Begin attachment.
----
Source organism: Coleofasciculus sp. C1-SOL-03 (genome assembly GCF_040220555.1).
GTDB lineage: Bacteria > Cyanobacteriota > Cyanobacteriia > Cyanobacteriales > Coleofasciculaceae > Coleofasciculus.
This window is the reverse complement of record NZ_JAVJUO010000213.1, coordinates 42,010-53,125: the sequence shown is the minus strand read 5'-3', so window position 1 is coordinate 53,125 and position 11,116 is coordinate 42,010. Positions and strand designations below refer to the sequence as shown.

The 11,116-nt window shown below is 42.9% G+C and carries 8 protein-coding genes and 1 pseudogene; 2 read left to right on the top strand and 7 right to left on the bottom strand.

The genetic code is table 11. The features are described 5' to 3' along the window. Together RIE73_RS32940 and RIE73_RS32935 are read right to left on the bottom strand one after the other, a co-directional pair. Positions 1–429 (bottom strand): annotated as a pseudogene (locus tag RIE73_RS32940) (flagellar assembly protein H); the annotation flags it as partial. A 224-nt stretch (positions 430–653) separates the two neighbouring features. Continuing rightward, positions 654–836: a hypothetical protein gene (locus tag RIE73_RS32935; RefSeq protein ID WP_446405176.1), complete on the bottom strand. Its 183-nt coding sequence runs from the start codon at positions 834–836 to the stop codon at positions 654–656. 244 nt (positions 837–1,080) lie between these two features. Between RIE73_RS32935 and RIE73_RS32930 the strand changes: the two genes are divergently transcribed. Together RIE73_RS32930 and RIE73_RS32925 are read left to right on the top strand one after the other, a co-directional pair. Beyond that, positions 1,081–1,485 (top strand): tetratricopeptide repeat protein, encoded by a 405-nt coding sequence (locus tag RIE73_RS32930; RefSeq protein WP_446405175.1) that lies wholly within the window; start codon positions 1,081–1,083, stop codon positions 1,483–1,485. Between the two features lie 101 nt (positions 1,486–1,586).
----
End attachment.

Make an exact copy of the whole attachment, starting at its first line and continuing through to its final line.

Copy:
Source organism: Coleofasciculus sp. C1-SOL-03 (genome assembly GCF_040220555.1).
GTDB lineage: Bacteria > Cyanobacteriota > Cyanobacteriia > Cyanobacteriales > Coleofasciculaceae > Coleofasciculus.
This window is the reverse complement of record NZ_JAVJUO010000213.1, coordinates 42,010-53,125: the sequence shown is the minus strand read 5'-3', so window position 1 is coordinate 53,125 and position 11,116 is coordinate 42,010. Positions and strand designations below refer to the sequence as shown.

The 11,116-nt window shown below is 42.9% G+C and carries 8 protein-coding genes and 1 pseudogene; 2 read left to right on the top strand and 7 right to left on the bottom strand.

The genetic code is table 11. The features are described 5' to 3' along the window. Together RIE73_RS32940 and RIE73_RS32935 are read right to left on the bottom strand one after the other, a co-directional pair. Positions 1–429 (bottom strand): annotated as a pseudogene (locus tag RIE73_RS32940) (flagellar assembly protein H); the annotation flags it as partial. A 224-nt stretch (positions 430–653) separates the two neighbouring features. Continuing rightward, positions 654–836: a hypothetical protein gene (locus tag RIE73_RS32935; RefSeq protein ID WP_446405176.1), complete on the bottom strand. Its 183-nt coding sequence runs from the start codon at positions 834–836 to the stop codon at positions 654–656. 244 nt (positions 837–1,080) lie between these two features. Between RIE73_RS32935 and RIE73_RS32930 the strand changes: the two genes are divergently transcribed. Together RIE73_RS32930 and RIE73_RS32925 are read left to right on the top strand one after the other, a co-directional pair. Beyond that, positions 1,081–1,485 (top strand): tetratricopeptide repeat protein, encoded by a 405-nt coding sequence (locus tag RIE73_RS32930; RefSeq protein WP_446405175.1) that lies wholly within the window; start codon positions 1,081–1,083, stop codon positions 1,483–1,485. Between the two features lie 101 nt (positions 1,486–1,586).